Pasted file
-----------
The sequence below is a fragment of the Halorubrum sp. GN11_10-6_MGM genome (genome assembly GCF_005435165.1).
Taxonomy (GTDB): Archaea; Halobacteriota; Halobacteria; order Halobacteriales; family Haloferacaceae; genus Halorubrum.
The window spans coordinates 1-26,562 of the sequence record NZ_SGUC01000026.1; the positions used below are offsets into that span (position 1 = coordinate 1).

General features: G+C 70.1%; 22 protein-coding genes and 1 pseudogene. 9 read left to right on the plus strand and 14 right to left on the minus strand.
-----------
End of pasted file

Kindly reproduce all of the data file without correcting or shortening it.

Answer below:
The sequence below is a fragment of the Halorubrum sp. GN11_10-6_MGM genome (genome assembly GCF_005435165.1).
Taxonomy (GTDB): Archaea; Halobacteriota; Halobacteria; order Halobacteriales; family Haloferacaceae; genus Halorubrum.
The window spans coordinates 1-26,562 of the sequence record NZ_SGUC01000026.1; the positions used below are offsets into that span (position 1 = coordinate 1).

General features: G+C 70.1%; 22 protein-coding genes and 1 pseudogene. 9 read left to right on the plus strand and 14 right to left on the minus strand.